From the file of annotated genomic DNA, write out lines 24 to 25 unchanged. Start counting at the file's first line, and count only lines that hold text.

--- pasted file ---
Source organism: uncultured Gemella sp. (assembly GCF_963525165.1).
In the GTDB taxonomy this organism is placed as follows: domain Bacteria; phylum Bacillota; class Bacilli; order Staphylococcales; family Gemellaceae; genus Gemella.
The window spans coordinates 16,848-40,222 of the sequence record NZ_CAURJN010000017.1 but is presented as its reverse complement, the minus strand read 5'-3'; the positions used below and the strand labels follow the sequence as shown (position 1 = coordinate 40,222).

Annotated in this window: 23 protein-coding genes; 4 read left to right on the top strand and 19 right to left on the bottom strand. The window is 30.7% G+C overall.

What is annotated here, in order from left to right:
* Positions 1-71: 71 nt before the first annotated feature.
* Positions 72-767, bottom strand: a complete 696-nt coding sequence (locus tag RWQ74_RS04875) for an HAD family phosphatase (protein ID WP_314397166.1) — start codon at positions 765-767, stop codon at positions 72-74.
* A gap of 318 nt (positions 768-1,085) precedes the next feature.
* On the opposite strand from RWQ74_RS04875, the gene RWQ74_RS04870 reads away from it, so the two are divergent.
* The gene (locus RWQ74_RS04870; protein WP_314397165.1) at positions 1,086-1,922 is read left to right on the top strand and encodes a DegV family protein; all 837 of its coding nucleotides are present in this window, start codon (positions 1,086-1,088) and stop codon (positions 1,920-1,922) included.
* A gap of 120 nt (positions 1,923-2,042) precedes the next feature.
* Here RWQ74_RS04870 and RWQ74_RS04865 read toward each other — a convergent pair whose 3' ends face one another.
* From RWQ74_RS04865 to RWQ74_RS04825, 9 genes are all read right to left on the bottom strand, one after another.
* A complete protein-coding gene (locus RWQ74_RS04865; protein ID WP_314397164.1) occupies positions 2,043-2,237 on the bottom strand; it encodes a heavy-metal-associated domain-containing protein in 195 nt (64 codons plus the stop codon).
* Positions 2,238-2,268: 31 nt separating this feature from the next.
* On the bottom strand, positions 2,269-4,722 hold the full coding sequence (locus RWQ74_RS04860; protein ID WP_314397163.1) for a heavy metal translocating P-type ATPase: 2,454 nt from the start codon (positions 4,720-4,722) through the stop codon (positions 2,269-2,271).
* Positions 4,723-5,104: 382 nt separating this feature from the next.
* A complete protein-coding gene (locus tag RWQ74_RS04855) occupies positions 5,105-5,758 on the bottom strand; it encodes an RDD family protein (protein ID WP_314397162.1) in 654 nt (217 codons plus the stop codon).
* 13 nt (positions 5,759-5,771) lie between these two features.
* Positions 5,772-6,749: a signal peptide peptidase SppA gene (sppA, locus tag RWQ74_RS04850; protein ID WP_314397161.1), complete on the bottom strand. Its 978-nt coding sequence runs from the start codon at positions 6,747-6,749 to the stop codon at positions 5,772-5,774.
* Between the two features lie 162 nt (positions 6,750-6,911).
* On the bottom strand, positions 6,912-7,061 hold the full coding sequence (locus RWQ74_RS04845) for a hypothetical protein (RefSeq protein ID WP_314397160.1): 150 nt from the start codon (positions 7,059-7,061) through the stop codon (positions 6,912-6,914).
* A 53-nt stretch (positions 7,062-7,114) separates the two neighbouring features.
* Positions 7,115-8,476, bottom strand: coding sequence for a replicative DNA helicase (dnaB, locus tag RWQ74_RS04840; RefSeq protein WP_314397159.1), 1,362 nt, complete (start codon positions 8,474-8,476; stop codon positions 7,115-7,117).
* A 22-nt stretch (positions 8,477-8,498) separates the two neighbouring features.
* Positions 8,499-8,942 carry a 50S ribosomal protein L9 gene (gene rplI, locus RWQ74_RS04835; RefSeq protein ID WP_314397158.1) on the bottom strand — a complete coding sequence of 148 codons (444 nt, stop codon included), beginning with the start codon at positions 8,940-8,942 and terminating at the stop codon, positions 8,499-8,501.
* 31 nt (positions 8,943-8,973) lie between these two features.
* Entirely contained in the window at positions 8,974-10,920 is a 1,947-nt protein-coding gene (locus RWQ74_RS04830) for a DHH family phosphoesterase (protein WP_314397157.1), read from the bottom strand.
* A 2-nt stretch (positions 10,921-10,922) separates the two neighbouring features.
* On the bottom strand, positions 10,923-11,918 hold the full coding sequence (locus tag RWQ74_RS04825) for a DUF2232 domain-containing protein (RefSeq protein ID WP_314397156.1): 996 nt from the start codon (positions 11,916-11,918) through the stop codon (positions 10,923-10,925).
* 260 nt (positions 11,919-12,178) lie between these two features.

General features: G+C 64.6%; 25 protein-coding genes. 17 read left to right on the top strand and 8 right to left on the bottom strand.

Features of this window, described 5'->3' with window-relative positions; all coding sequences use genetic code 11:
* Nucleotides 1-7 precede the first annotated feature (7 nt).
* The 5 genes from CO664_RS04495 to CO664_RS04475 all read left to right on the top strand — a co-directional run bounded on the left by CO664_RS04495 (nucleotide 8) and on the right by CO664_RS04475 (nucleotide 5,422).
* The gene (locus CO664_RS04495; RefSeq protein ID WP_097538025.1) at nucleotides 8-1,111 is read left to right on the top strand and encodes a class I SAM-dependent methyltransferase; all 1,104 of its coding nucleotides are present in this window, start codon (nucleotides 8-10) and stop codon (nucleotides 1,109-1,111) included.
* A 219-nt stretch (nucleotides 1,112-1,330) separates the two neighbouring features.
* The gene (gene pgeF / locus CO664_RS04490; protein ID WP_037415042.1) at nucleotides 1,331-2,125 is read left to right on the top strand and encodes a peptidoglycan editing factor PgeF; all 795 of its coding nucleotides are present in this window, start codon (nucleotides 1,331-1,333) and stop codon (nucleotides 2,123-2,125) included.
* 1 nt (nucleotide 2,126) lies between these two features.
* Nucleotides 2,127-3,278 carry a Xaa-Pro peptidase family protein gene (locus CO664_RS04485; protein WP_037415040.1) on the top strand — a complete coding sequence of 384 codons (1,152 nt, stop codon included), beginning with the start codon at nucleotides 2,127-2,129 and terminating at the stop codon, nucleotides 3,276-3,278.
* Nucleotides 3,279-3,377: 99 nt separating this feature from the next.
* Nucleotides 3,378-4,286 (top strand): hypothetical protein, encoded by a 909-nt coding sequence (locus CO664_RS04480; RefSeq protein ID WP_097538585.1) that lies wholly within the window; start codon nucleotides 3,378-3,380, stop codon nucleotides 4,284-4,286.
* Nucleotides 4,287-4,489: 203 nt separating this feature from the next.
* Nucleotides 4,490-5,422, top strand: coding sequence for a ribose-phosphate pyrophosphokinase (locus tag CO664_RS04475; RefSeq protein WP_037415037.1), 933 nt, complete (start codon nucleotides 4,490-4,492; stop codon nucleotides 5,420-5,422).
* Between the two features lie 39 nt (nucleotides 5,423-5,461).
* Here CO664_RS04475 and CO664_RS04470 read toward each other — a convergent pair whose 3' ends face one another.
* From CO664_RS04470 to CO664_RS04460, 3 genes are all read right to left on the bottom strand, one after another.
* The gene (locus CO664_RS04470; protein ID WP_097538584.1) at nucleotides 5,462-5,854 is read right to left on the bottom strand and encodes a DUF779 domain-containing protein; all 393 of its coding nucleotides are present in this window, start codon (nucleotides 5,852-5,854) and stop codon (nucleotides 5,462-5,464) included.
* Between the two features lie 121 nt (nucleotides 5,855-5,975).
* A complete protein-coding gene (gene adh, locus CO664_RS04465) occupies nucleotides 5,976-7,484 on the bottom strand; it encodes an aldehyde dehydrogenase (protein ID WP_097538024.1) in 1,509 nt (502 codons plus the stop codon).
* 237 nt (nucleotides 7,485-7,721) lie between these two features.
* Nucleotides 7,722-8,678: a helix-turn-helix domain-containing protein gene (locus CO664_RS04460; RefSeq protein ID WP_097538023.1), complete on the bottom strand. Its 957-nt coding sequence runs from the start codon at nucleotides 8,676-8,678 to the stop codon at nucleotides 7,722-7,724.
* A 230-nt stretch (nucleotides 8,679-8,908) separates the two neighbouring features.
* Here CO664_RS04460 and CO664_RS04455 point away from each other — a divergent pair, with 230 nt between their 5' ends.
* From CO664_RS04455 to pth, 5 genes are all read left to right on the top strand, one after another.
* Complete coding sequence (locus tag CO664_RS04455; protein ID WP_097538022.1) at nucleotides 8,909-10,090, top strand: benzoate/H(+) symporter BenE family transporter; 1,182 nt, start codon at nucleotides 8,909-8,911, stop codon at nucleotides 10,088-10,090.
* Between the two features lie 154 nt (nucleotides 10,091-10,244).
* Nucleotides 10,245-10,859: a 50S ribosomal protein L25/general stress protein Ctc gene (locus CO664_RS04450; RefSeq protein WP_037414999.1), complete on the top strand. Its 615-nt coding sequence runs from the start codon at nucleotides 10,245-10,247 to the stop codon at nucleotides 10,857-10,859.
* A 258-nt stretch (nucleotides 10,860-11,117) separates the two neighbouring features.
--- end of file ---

* Positions 7,115-8,476, bottom strand: coding sequence for a replicative DNA helicase (dnaB, locus tag RWQ74_RS04840; RefSeq protein WP_314397159.1), 1,362 nt, complete (start codon positions 8,474-8,476; stop codon positions 7,115-7,117).
* A 22-nt stretch (positions 8,477-8,498) separates the two neighbouring features.